They will study the USCCA over the course of two years, turning in brief reflections on a quarterly basis on what they have read.

“I’m just thrilled,” said Fehringer of the new certification program. “I think it’s wonderful, first, that there is a standard for us to meet and, second, that it’s been presented in this way. [The USCCA] is an excellent tool. And the fact that this is our standard brings us all up into a higher level of learning the faith and to be able to articulate the faith well.”

Ken Ogorek, archdiocesan director of catechesis, has helped implement the certification process, which also involves basic training specific to individual ministry fields.

He said that the process has the potential to improve the ministry of everyone in the archdiocese who seeks to form the faith of people of all ages.

“Every catechist needs a deep well to draw from,” Ogorek said. “When you’re teaching the faith, you never know what’s going to come up. You never know what question a person is going to have. So you need a deep well.

“This effort is a practical way for people to replenish and deepen their well on a regular ongoing basis so that when that opportunity arises you can seize it by God’s grace and use it for his glory.”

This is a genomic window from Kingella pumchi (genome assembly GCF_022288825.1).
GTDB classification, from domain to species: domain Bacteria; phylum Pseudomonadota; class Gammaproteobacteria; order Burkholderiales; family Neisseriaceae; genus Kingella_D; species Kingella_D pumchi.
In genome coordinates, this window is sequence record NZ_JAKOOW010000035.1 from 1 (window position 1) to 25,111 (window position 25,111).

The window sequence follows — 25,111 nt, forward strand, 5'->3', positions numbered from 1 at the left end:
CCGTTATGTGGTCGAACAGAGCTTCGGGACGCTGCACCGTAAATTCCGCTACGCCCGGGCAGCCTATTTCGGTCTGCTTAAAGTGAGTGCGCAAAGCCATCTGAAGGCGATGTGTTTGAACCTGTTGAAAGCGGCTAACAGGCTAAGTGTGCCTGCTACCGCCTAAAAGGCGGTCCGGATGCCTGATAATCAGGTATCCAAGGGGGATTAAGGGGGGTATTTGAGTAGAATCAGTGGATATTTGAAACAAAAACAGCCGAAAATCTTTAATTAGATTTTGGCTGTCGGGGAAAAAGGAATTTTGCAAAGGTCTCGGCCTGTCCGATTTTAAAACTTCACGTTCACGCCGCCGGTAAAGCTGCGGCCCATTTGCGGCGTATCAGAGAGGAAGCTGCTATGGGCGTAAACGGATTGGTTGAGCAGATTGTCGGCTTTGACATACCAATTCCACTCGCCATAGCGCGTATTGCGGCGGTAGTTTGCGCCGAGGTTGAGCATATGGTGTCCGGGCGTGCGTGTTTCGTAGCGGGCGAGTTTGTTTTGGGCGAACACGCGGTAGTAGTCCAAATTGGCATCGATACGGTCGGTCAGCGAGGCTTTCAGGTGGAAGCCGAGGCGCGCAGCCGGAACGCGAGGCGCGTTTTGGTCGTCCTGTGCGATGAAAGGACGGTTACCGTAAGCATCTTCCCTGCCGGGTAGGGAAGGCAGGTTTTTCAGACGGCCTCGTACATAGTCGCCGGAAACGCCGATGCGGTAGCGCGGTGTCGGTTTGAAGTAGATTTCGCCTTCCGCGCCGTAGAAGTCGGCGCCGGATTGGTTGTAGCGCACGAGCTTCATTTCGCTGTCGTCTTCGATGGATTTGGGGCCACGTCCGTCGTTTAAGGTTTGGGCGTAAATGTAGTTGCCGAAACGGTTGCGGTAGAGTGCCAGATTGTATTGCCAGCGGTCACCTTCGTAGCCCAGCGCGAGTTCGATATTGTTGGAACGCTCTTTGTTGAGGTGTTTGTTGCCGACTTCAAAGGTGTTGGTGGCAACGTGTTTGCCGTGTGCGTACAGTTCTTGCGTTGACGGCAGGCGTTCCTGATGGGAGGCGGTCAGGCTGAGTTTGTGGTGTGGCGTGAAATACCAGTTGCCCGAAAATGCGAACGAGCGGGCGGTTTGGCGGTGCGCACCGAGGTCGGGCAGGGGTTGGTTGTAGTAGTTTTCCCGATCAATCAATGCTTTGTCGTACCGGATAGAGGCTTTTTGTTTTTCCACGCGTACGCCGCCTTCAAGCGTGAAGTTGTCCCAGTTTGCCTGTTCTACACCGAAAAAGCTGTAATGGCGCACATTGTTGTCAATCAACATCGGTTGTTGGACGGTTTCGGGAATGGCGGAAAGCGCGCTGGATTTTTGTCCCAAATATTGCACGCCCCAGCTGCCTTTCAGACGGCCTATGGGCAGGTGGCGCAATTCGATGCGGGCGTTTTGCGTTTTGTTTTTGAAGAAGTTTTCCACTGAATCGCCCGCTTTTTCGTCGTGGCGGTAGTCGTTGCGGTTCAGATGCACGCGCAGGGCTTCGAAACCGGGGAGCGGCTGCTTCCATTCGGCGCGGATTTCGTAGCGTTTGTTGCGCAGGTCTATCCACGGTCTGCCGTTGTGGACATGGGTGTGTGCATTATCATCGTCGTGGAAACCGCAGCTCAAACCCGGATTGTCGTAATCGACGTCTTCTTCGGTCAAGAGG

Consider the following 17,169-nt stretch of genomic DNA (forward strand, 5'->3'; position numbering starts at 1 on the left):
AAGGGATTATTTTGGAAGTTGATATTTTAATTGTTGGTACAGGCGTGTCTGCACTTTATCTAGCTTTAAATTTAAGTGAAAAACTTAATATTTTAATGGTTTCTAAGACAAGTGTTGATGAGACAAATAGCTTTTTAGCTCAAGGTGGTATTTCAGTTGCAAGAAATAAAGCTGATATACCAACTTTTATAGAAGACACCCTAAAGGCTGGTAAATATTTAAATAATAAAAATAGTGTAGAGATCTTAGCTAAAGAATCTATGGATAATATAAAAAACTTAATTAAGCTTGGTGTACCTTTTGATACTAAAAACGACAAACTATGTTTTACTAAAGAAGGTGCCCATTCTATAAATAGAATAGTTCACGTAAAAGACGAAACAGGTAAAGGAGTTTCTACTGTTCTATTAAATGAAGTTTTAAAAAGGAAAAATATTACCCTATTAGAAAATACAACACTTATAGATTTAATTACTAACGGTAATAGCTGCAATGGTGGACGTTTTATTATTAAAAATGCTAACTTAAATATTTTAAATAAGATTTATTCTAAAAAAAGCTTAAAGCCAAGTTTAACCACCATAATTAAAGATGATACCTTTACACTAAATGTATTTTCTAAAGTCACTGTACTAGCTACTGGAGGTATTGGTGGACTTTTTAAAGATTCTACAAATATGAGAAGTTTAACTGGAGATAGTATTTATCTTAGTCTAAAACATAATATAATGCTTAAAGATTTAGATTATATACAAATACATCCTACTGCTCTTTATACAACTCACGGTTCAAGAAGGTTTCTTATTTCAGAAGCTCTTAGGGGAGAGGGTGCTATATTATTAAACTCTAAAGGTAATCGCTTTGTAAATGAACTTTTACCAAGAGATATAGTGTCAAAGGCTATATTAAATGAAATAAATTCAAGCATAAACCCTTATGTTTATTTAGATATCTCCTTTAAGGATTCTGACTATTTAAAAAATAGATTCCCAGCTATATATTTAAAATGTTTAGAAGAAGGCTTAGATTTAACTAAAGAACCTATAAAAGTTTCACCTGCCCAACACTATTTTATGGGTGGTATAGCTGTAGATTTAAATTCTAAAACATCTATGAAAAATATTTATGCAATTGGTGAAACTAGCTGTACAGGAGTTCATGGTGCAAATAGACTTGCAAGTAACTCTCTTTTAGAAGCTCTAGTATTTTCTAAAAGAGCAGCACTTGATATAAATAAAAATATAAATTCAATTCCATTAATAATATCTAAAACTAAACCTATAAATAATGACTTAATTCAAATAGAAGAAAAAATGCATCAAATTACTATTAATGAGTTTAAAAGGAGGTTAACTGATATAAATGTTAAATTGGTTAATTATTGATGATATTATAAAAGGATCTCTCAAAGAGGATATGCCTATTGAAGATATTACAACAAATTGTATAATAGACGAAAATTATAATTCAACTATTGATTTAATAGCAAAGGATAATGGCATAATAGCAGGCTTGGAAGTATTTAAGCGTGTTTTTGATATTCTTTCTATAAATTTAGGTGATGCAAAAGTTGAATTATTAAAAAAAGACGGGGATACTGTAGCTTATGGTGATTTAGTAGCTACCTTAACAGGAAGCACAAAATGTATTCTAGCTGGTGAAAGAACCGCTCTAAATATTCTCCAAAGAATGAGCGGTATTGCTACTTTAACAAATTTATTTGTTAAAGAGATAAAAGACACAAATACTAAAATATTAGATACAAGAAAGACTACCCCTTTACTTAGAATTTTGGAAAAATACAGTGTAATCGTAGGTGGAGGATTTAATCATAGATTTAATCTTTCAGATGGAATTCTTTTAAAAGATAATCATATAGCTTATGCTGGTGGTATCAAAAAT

The reflections are turned in and reviewed by the immediate supervisors of those involved in the certification process. So parish administrators of religious education will read the reflections of their catechists and principals will read the reflections of their teachers.

Peggy Elson, principal of Immaculate Heart of Mary School in Indianapolis, did this in the 2011-12 academic year since her school had been chosen to participate in a pilot program of the process.

“As a reader of their reflections, I’m wowed in reading just a few sentences by the impact that the book has had on the teachers,” Elson said. “Learning this should impact how you teach in the next week.”

Ogorek echoed Elson’s hopes, saying that the schedule of the readings from the USCCA for the certification process has been formulated to correspond as well as possible to the order in which various subjects are taught in religion classes in schools and catechetical programs.